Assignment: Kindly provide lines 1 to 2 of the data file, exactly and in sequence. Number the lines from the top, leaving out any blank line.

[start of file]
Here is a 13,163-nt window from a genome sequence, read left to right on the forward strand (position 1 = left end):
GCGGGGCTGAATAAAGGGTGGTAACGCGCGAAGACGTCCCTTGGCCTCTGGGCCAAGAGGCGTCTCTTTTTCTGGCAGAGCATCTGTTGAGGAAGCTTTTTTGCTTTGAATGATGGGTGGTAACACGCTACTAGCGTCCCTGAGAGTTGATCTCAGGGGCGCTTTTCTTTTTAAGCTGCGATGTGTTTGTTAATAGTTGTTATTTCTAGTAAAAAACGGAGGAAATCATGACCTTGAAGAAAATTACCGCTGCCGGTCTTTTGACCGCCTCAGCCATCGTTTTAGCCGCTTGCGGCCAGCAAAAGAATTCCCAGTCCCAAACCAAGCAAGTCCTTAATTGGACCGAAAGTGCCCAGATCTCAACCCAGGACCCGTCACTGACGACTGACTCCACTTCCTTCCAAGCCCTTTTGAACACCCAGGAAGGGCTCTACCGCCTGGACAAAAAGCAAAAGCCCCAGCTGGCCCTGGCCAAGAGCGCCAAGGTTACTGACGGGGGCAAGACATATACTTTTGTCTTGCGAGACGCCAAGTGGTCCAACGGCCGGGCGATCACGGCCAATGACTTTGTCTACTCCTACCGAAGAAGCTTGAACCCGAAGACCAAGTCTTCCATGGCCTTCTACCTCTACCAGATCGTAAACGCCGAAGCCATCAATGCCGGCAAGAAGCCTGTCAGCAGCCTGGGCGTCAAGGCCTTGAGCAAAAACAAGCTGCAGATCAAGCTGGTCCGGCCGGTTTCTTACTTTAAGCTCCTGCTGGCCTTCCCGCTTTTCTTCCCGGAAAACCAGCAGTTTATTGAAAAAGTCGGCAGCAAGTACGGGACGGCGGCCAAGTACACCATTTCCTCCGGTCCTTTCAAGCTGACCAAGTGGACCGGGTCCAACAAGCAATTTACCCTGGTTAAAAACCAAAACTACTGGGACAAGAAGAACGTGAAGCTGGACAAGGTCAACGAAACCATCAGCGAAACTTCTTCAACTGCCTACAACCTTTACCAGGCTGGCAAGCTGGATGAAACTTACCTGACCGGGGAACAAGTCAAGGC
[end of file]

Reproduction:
Here is a 13,163-nt window from a genome sequence, read left to right on the forward strand (position 1 = left end):
GCGGGGCTGAATAAAGGGTGGTAACGCGCGAAGACGTCCCTTGGCCTCTGGGCCAAGAGGCGTCTCTTTTTCTGGCAGAGCATCTGTTGAGGAAGCTTTTTTGCTTTGAATGATGGGTGGTAACACGCTACTAGCGTCCCTGAGAGTTGATCTCAGGGGCGCTTTTCTTTTTAAGCTGCGATGTGTTTGTTAATAGTTGTTATTTCTAGTAAAAAACGGAGGAAATCATGACCTTGAAGAAAATTACCGCTGCCGGTCTTTTGACCGCCTCAGCCATCGTTTTAGCCGCTTGCGGCCAGCAAAAGAATTCCCAGTCCCAAACCAAGCAAGTCCTTAATTGGACCGAAAGTGCCCAGATCTCAACCCAGGACCCGTCACTGACGACTGACTCCACTTCCTTCCAAGCCCTTTTGAACACCCAGGAAGGGCTCTACCGCCTGGACAAAAAGCAAAAGCCCCAGCTGGCCCTGGCCAAGAGCGCCAAGGTTACTGACGGGGGCAAGACATATACTTTTGTCTTGCGAGACGCCAAGTGGTCCAACGGCCGGGCGATCACGGCCAATGACTTTGTCTACTCCTACCGAAGAAGCTTGAACCCGAAGACCAAGTCTTCCATGGCCTTCTACCTCTACCAGATCGTAAACGCCGAAGCCATCAATGCCGGCAAGAAGCCTGTCAGCAGCCTGGGCGTCAAGGCCTTGAGCAAAAACAAGCTGCAGATCAAGCTGGTCCGGCCGGTTTCTTACTTTAAGCTCCTGCTGGCCTTCCCGCTTTTCTTCCCGGAAAACCAGCAGTTTATTGAAAAAGTCGGCAGCAAGTACGGGACGGCGGCCAAGTACACCATTTCCTCCGGTCCTTTCAAGCTGACCAAGTGGACCGGGTCCAACAAGCAATTTACCCTGGTTAAAAACCAAAACTACTGGGACAAGAAGAACGTGAAGCTGGACAAGGTCAACGAAACCATCAGCGAAACTTCTTCAACTGCCTACAACCTTTACCAGGCTGGCAAGCTGGATGAAACTTACCTGACCGGGGAACAAGTCAAGGC